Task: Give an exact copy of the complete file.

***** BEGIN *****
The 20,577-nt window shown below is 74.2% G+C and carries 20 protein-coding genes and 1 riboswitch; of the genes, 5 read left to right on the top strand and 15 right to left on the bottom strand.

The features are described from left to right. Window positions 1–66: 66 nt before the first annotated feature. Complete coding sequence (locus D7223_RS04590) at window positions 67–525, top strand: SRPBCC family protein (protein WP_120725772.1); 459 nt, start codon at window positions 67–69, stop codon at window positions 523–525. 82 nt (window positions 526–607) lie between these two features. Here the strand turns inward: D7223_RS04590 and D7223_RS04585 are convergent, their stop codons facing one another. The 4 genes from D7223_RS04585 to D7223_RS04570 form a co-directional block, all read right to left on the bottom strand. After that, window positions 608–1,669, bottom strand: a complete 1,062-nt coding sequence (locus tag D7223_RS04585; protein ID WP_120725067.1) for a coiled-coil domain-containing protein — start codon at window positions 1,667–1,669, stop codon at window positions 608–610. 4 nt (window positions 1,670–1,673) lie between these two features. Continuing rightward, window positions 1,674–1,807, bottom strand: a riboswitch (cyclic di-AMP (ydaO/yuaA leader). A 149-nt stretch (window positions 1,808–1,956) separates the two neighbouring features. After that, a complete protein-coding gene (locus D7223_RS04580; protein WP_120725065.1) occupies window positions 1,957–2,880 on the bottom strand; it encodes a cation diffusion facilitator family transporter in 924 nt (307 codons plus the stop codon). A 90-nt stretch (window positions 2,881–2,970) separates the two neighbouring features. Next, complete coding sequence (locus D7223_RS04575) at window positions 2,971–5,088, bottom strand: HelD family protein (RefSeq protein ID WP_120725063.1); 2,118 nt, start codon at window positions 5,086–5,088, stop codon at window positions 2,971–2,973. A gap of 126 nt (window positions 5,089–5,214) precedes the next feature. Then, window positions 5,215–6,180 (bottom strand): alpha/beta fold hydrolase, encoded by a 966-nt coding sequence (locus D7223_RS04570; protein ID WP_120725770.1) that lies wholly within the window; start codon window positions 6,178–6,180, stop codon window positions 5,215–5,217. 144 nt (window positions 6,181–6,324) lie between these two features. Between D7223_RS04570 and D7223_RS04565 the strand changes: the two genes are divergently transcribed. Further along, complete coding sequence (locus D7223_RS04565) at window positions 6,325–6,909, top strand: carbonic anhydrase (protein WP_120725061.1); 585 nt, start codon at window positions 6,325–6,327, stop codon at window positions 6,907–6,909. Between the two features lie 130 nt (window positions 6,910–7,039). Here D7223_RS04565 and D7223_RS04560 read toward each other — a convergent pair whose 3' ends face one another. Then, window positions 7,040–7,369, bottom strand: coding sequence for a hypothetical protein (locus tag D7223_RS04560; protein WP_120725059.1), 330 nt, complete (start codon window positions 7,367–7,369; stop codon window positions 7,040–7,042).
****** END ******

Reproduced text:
The 20,577-nt window shown below is 74.2% G+C and carries 20 protein-coding genes and 1 riboswitch; of the genes, 5 read left to right on the top strand and 15 right to left on the bottom strand.

The features are described from left to right. Window positions 1–66: 66 nt before the first annotated feature. Complete coding sequence (locus D7223_RS04590) at window positions 67–525, top strand: SRPBCC family protein (protein WP_120725772.1); 459 nt, start codon at window positions 67–69, stop codon at window positions 523–525. 82 nt (window positions 526–607) lie between these two features. Here the strand turns inward: D7223_RS04590 and D7223_RS04585 are convergent, their stop codons facing one another. The 4 genes from D7223_RS04585 to D7223_RS04570 form a co-directional block, all read right to left on the bottom strand. After that, window positions 608–1,669, bottom strand: a complete 1,062-nt coding sequence (locus tag D7223_RS04585; protein ID WP_120725067.1) for a coiled-coil domain-containing protein — start codon at window positions 1,667–1,669, stop codon at window positions 608–610. 4 nt (window positions 1,670–1,673) lie between these two features. Continuing rightward, window positions 1,674–1,807, bottom strand: a riboswitch (cyclic di-AMP (ydaO/yuaA leader). A 149-nt stretch (window positions 1,808–1,956) separates the two neighbouring features. After that, a complete protein-coding gene (locus D7223_RS04580; protein WP_120725065.1) occupies window positions 1,957–2,880 on the bottom strand; it encodes a cation diffusion facilitator family transporter in 924 nt (307 codons plus the stop codon). A 90-nt stretch (window positions 2,881–2,970) separates the two neighbouring features. Next, complete coding sequence (locus D7223_RS04575) at window positions 2,971–5,088, bottom strand: HelD family protein (RefSeq protein ID WP_120725063.1); 2,118 nt, start codon at window positions 5,086–5,088, stop codon at window positions 2,971–2,973. A gap of 126 nt (window positions 5,089–5,214) precedes the next feature. Then, window positions 5,215–6,180 (bottom strand): alpha/beta fold hydrolase, encoded by a 966-nt coding sequence (locus D7223_RS04570; protein ID WP_120725770.1) that lies wholly within the window; start codon window positions 6,178–6,180, stop codon window positions 5,215–5,217. 144 nt (window positions 6,181–6,324) lie between these two features. Between D7223_RS04570 and D7223_RS04565 the strand changes: the two genes are divergently transcribed. Further along, complete coding sequence (locus D7223_RS04565) at window positions 6,325–6,909, top strand: carbonic anhydrase (protein WP_120725061.1); 585 nt, start codon at window positions 6,325–6,327, stop codon at window positions 6,907–6,909. Between the two features lie 130 nt (window positions 6,910–7,039). Here D7223_RS04565 and D7223_RS04560 read toward each other — a convergent pair whose 3' ends face one another. Then, window positions 7,040–7,369, bottom strand: coding sequence for a hypothetical protein (locus tag D7223_RS04560; protein WP_120725059.1), 330 nt, complete (start codon window positions 7,367–7,369; stop codon window positions 7,040–7,042).